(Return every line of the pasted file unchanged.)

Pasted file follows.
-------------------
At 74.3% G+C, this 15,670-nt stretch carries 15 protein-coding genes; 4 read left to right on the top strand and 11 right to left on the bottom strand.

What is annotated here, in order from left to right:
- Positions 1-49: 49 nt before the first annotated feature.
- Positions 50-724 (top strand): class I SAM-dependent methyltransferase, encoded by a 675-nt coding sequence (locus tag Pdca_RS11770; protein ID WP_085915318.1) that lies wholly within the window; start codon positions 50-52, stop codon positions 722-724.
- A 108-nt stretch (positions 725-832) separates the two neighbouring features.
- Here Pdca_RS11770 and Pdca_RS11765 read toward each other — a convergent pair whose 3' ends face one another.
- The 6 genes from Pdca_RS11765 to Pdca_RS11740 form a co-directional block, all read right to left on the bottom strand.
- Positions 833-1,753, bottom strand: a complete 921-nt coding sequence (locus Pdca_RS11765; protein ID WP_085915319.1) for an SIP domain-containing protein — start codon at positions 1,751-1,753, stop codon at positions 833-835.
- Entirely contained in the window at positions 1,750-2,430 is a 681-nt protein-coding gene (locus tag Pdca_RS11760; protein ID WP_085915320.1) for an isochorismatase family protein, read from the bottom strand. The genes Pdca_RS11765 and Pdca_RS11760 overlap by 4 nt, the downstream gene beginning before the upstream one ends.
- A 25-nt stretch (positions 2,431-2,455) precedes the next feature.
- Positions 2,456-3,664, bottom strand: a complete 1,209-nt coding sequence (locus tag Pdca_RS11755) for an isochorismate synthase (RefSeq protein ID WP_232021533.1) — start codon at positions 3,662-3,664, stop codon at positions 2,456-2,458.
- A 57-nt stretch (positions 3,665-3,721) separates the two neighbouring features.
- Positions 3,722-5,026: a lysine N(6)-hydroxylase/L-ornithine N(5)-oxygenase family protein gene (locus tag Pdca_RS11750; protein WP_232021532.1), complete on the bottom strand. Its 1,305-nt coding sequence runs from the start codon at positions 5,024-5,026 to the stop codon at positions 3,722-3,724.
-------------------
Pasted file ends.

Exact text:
At 74.3% G+C, this 15,670-nt stretch carries 15 protein-coding genes; 4 read left to right on the top strand and 11 right to left on the bottom strand.

What is annotated here, in order from left to right:
- Positions 1-49: 49 nt before the first annotated feature.
- Positions 50-724 (top strand): class I SAM-dependent methyltransferase, encoded by a 675-nt coding sequence (locus tag Pdca_RS11770; protein ID WP_085915318.1) that lies wholly within the window; start codon positions 50-52, stop codon positions 722-724.
- A 108-nt stretch (positions 725-832) separates the two neighbouring features.
- Here Pdca_RS11770 and Pdca_RS11765 read toward each other — a convergent pair whose 3' ends face one another.
- The 6 genes from Pdca_RS11765 to Pdca_RS11740 form a co-directional block, all read right to left on the bottom strand.
- Positions 833-1,753, bottom strand: a complete 921-nt coding sequence (locus Pdca_RS11765; protein ID WP_085915319.1) for an SIP domain-containing protein — start codon at positions 1,751-1,753, stop codon at positions 833-835.
- Entirely contained in the window at positions 1,750-2,430 is a 681-nt protein-coding gene (locus tag Pdca_RS11760; protein ID WP_085915320.1) for an isochorismatase family protein, read from the bottom strand. The genes Pdca_RS11765 and Pdca_RS11760 overlap by 4 nt, the downstream gene beginning before the upstream one ends.
- A 25-nt stretch (positions 2,431-2,455) precedes the next feature.
- Positions 2,456-3,664, bottom strand: a complete 1,209-nt coding sequence (locus tag Pdca_RS11755) for an isochorismate synthase (RefSeq protein ID WP_232021533.1) — start codon at positions 3,662-3,664, stop codon at positions 2,456-2,458.
- A 57-nt stretch (positions 3,665-3,721) separates the two neighbouring features.
- Positions 3,722-5,026: a lysine N(6)-hydroxylase/L-ornithine N(5)-oxygenase family protein gene (locus tag Pdca_RS11750; protein WP_232021532.1), complete on the bottom strand. Its 1,305-nt coding sequence runs from the start codon at positions 5,024-5,026 to the stop codon at positions 3,722-3,724.